CLAIRE TSOSIE: Most of my dumb credit card mistakes have to do with sign-up bonuses. Once, two hotel credit cards were running really good limited-time offers at the same time. One required $1,000 in spending in three months, and the other required $3,000 of spending in three months. I got approved for them at the same time. I normally spend way less than $4,000 in three months on credit cards, but I figured I could get creative and prepay some major expenses.

Don't try to get sign-up bonuses on credit cards if the spending threshold seems crazy high to you. I'm sure a lot of people have made the same mistake.

Ultimately, I just ended up earning the sign-up bonus with the $1,000 requirement and missing the other one. I could have spent more time trying to rearrange my purchases, but it felt tedious because I didn’t want to spend money needlessly. I’m still a little bummed out about missing out on that second offer because it was a really great bonus.

My takeaway was: Don't try to get sign-up bonuses on credit cards if the spending threshold seems crazy high to you. I'm sure a lot of people have made the same mistake. Sure, there are ways to make those huge spending requirements responsibly, but you might also either overspend on things you don't need or miss the spending requirement.

No one card is right for all, but many are wrong for you

KARP: More broadly, it’s a mistake to think there is a single “best” card. More than with most products, the right credit card depends on your spending patterns and what’s important to you. I know that’s not what some people want to hear. We all like simple answers.

Friends and family ask me all the time, “What’s the best card to get?” When I got to NerdWallet, it was eye-opening to learn that even its credit card experts carried all kinds of different cards. Just among rewards cards, they ranged from simple cash-back cards to complex travel points and miles cards. This is not a pitch to use NerdWallet to help you choose a card — although I think that’s good advice. It’s to highlight that even though a friend likes his or her card, it could be the totally wrong choice for you.

KIMBERLY PALMER: I used the wrong card for years. My mistake was not believing that credit card rewards were "real" until I came to NerdWallet.

My parents taught me to be highly suspicious of "free money," which is what credit card rewards essentially are. So I ignored the rewards offered by cards that I could have applied for and instead stuck with the same card I had since college, with its low 1% rewards rate. I must have lost thousands of dollars over those 15+ years. Now that I have higher-rewards cards, I know that my parents were wrong. Sometimes there is such thing as a free lunch, and I'm slowly convincing them to upgrade their credit cards, too.

My parents taught me to be highly suspicious of 'free money,' which is what credit card rewards essentially are.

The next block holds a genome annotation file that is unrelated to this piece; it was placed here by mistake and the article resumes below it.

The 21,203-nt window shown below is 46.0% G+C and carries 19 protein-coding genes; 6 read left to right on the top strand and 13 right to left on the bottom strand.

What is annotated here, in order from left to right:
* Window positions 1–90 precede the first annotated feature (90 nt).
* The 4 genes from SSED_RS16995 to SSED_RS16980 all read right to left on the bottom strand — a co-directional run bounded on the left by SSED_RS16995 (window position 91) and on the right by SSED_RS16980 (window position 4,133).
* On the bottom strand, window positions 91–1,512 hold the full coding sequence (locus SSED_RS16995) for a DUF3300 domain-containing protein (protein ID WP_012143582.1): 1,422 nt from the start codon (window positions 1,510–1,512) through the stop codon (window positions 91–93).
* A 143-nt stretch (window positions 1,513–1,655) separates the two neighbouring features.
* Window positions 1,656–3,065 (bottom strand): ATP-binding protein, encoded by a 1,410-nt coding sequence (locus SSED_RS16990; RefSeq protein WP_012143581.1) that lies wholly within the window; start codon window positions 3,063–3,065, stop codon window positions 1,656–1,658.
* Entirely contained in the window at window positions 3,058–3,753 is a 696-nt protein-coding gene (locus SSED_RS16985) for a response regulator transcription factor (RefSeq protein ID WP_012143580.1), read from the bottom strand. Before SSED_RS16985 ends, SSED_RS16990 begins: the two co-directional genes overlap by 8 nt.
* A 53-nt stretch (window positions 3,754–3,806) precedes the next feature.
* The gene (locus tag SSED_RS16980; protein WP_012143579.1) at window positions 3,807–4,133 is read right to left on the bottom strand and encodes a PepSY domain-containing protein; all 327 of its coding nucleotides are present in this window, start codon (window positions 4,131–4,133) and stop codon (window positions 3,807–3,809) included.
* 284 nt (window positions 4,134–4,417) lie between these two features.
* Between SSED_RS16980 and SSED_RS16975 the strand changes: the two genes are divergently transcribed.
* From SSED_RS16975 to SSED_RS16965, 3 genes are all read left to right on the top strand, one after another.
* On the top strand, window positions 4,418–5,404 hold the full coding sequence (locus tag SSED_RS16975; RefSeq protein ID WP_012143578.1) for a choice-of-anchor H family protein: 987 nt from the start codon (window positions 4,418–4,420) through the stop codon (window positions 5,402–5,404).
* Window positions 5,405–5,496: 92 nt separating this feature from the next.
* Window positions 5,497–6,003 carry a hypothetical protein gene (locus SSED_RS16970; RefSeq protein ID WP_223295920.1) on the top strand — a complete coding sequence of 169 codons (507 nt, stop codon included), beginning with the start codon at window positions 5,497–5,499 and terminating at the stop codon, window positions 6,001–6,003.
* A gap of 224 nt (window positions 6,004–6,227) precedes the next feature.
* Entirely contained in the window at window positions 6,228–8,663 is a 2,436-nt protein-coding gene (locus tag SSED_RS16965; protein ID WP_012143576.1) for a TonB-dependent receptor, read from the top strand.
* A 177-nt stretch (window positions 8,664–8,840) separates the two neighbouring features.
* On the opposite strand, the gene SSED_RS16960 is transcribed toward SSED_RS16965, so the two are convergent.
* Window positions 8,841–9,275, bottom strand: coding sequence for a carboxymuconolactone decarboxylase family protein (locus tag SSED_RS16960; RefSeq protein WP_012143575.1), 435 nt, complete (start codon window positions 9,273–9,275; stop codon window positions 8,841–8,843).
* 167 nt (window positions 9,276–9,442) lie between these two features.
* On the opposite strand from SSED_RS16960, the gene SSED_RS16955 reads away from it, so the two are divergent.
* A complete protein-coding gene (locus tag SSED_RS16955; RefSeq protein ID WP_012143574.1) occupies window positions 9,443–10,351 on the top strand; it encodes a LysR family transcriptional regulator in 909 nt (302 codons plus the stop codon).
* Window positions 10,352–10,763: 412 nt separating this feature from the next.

RATHNER: Also, don't be super-aspirational with the cards you choose. Don't go for a travel rewards card when you don't travel much, because you'll be paying a high fee for points you won't use. Maybe a cash-back card would fit you better. Find the card that meets you where you are. It's so easy to get swept up in the travel hacking trend, but that's not for everyone.

PALMER: That's true, Sara. My parents would never go for travel hacking, but I might convince them to at least switch to a 1.5% or 2% cash-back card. They like to keep things simple.

RATHNER: And if you're not the type to take advantage of each and every benefit a card offers that gives you more value for the annual fee — airline credit, free Global Entry, priority lounge access, etc. — that $400+ fee just doesn't make sense.

You snooze, you lose out on deals

(More credit card issuers are eliminating their bonus malls or shopping portals in favor of "offers" — discounts or bonus rewards promotions targeted to individual users. They're usually available through the issuer's website or mobile app.)

SOUCY: I don’t know that this is a “mistake,” per se, but it cost me $20. I bought a piece of furniture for $200 at Wayfair. A week later, I noticed I had an Amex Offer for $20 back on a purchase of $100 or more at … Wayfair.

I’m not a big-time rewards hacker, but it would have taken only a minute to scroll through offers before shopping. I’ve invested a lot more time for a lot less money. I’ve spent more time cutting out a coupon for 50 cents, for Pete's sake.

PALMER: I still forget to check offers until it's too late. On my Blue Cash Preferred® Card from American Express, I just noticed there was an offer for Etsy ($10 back for spending over $40). I recently bought my friend a gift on Etsy and did not think to check for offers first so didn’t take advantage of that. The effort of opting into offers is small but it does require remembering to check before buying.